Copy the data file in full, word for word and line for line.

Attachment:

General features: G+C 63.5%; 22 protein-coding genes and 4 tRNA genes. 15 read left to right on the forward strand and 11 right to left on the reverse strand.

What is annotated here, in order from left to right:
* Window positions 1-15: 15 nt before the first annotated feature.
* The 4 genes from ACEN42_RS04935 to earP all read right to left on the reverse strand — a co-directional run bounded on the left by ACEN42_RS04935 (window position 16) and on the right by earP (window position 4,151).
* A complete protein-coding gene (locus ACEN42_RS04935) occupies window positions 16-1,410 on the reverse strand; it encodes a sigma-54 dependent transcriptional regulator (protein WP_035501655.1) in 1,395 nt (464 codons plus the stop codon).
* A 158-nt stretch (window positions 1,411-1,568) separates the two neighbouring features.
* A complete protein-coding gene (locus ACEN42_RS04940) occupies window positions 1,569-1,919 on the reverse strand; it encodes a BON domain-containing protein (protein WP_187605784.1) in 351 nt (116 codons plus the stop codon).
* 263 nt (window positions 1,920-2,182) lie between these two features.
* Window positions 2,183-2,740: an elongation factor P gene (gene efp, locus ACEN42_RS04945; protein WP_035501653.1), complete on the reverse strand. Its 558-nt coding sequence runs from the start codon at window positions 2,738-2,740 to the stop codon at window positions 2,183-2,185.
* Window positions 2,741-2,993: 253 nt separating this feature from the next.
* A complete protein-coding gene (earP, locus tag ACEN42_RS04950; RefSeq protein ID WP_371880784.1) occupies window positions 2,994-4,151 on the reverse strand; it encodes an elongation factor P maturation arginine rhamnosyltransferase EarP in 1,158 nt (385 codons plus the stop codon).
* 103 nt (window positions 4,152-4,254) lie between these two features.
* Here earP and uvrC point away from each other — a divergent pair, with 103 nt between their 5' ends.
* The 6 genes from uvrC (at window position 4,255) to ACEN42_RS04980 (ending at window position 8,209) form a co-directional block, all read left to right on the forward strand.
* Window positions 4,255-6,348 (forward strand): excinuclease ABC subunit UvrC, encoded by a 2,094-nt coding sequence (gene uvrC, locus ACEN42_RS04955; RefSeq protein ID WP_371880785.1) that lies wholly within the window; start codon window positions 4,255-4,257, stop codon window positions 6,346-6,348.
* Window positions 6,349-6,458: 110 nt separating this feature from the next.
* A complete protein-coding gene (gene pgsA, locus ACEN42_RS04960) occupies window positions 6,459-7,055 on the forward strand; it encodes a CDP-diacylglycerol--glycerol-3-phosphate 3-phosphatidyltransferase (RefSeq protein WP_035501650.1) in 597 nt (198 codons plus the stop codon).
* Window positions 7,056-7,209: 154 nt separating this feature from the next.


General features: G+C 63.5%; 22 protein-coding genes and 4 tRNA genes. 15 read left to right on the forward strand and 11 right to left on the reverse strand.

What is annotated here, in order from left to right:
* Window positions 1-15: 15 nt before the first annotated feature.
* The 4 genes from ACEN42_RS04935 to earP all read right to left on the reverse strand — a co-directional run bounded on the left by ACEN42_RS04935 (window position 16) and on the right by earP (window position 4,151).
* A complete protein-coding gene (locus ACEN42_RS04935) occupies window positions 16-1,410 on the reverse strand; it encodes a sigma-54 dependent transcriptional regulator (protein WP_035501655.1) in 1,395 nt (464 codons plus the stop codon).
* A 158-nt stretch (window positions 1,411-1,568) separates the two neighbouring features.
* A complete protein-coding gene (locus ACEN42_RS04940) occupies window positions 1,569-1,919 on the reverse strand; it encodes a BON domain-containing protein (protein WP_187605784.1) in 351 nt (116 codons plus the stop codon).
* 263 nt (window positions 1,920-2,182) lie between these two features.
* Window positions 2,183-2,740: an elongation factor P gene (gene efp, locus ACEN42_RS04945; protein WP_035501653.1), complete on the reverse strand. Its 558-nt coding sequence runs from the start codon at window positions 2,738-2,740 to the stop codon at window positions 2,183-2,185.
* Window positions 2,741-2,993: 253 nt separating this feature from the next.
* A complete protein-coding gene (earP, locus tag ACEN42_RS04950; RefSeq protein ID WP_371880784.1) occupies window positions 2,994-4,151 on the reverse strand; it encodes an elongation factor P maturation arginine rhamnosyltransferase EarP in 1,158 nt (385 codons plus the stop codon).
* 103 nt (window positions 4,152-4,254) lie between these two features.
* Here earP and uvrC point away from each other — a divergent pair, with 103 nt between their 5' ends.
* The 6 genes from uvrC (at window position 4,255) to ACEN42_RS04980 (ending at window position 8,209) form a co-directional block, all read left to right on the forward strand.
* Window positions 4,255-6,348 (forward strand): excinuclease ABC subunit UvrC, encoded by a 2,094-nt coding sequence (gene uvrC, locus ACEN42_RS04955; RefSeq protein ID WP_371880785.1) that lies wholly within the window; start codon window positions 4,255-4,257, stop codon window positions 6,346-6,348.
* Window positions 6,349-6,458: 110 nt separating this feature from the next.
* A complete protein-coding gene (gene pgsA, locus ACEN42_RS04960) occupies window positions 6,459-7,055 on the forward strand; it encodes a CDP-diacylglycerol--glycerol-3-phosphate 3-phosphatidyltransferase (RefSeq protein WP_035501650.1) in 597 nt (198 codons plus the stop codon).
* Window positions 7,056-7,209: 154 nt separating this feature from the next.